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Old 04-21-2009, 05:40 AM
 
1,297 posts, read 3,157,766 times
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Well I got my soil samples back, and the results were kind of surprising. Most of the trace minerals were in the optimum range, but my acidic level was well below what I thought it would be...5.2 ph. They suggested lime application of course but at 5000-8800 pounds to the acre!

That leaves me in a serious situation. I cannot afford that much lime for the sixty acres of fields I need to improve. Alternatives exist of course, but here is the kicker. Years ago the paper mills used to give this lime slurry away to the farmers. It was free because they needed to get rid of it, and the farmers here really needed it. The NRCS specified how much and when the application rates would take place and the system worked extremely well.

Then the water treatment plants got involved. They needed to get rid of the1% sludge that they cannot process. This is pure human waste. Well many people do not want that, me included. After awhile they figured out that the farmers readily wanted the lime slurry, but not the sludge and that is what they needed to get rid of. So today they mix the two together so that if you have a acidic problem, you need to take both to cure the situation...at least cheaply.

I do not allow sludge on my land, so this leaves me with a serious problem. I can't simply treat my worst areas with sludge/lime slurry because it would be hypocritical of me to put sludge on my problem fields and yet deny the other farmers that use the other parts of my farm the use of cheap sludge.

Does anyone know of any economical alternatives to get the PH levels lower on some truly acidic soil?
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Old 04-21-2009, 06:13 AM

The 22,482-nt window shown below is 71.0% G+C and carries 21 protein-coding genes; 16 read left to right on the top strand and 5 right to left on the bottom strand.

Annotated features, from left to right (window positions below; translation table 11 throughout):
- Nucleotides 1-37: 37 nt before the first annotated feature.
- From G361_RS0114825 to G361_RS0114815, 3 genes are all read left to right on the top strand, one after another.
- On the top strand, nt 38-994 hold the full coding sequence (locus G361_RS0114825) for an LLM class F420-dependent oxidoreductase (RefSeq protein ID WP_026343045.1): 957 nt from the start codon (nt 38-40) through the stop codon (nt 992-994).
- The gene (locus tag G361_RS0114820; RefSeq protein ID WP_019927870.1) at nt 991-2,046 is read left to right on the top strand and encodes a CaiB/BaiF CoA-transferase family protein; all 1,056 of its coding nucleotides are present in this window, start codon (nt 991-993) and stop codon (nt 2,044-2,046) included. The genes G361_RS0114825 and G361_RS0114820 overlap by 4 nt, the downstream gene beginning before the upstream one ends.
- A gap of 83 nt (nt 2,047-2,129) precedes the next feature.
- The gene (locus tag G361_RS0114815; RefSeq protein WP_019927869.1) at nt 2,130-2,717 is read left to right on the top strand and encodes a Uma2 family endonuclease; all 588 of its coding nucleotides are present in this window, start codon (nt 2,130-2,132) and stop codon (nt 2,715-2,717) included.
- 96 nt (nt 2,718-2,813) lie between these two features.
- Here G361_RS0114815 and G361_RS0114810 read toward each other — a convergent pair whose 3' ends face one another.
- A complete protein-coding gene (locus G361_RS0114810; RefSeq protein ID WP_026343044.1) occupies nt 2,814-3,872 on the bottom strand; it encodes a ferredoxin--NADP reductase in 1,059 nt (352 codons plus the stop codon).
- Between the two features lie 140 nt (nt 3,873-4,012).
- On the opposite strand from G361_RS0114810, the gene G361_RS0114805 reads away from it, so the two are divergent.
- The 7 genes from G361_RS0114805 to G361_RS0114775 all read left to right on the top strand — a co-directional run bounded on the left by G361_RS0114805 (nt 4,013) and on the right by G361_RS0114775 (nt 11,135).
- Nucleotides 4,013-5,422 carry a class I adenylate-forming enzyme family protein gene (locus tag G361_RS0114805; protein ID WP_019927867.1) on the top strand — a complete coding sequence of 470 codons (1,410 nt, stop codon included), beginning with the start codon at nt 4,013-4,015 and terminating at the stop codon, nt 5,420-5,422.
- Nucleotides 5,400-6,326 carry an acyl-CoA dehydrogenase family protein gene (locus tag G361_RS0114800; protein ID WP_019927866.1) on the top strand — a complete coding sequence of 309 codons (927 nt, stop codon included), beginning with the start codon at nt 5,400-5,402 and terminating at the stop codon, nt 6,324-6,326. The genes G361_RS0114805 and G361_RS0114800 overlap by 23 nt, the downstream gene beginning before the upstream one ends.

Location: Not on the same page as most
2,503 posts, read 5,626,586 times
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Quote:
Originally Posted by BrokenTap View Post
Well I got my soil samples back, and the results were kind of surprising. Most of the trace minerals were in the optimum range, but my acidic level was well below what I thought it would be...5.2 ph. They suggested lime application of course but at 5000-8800 pounds to the acre!

That leaves me in a serious situation. I cannot afford that much lime for the sixty acres of fields I need to improve. Alternatives exist of course, but here is the kicker. Years ago the paper mills used to give this lime slurry away to the farmers. It was free because they needed to get rid of it, and the farmers here really needed it. The NRCS specified how much and when the application rates would take place and the system worked extremely well.

Then the water treatment plants got involved. They needed to get rid of the1% sludge that they cannot process. This is pure human waste. Well many people do not want that, me included. After awhile they figured out that the farmers readily wanted the lime slurry, but not the sludge and that is what they needed to get rid of. So today they mix the two together so that if you have a acidic problem, you need to take both to cure the situation...at least cheaply.

I do not allow sludge on my land, so this leaves me with a serious problem. I can't simply treat my worst areas with sludge/lime slurry because it would be hypocritical of me to put sludge on my problem fields and yet deny the other farmers that use the other parts of my farm the use of cheap sludge.

Does anyone know of any economical alternatives to get the PH levels lower on some truly acidic soil?
Sorry that I don't know of a fix, but how about taking it slow, and bringing the PH up a little bit each year, to keep costs down. I think I heard it quoted that you need to apply lime at 100 lbs/acre to raise the PH .1. If you didn't notice until now that it was so out of whack, maybe you can live with the low PH while you raise it gradually. Good luck. We just had to spend $3,000 to lime/fertilize/seed only 30 acres. It's an expensive proposition and I would love to hear of any ideas to keep costs down.
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Old 04-21-2009, 07:02 AM
 
4,259 posts, read 9,881,562 times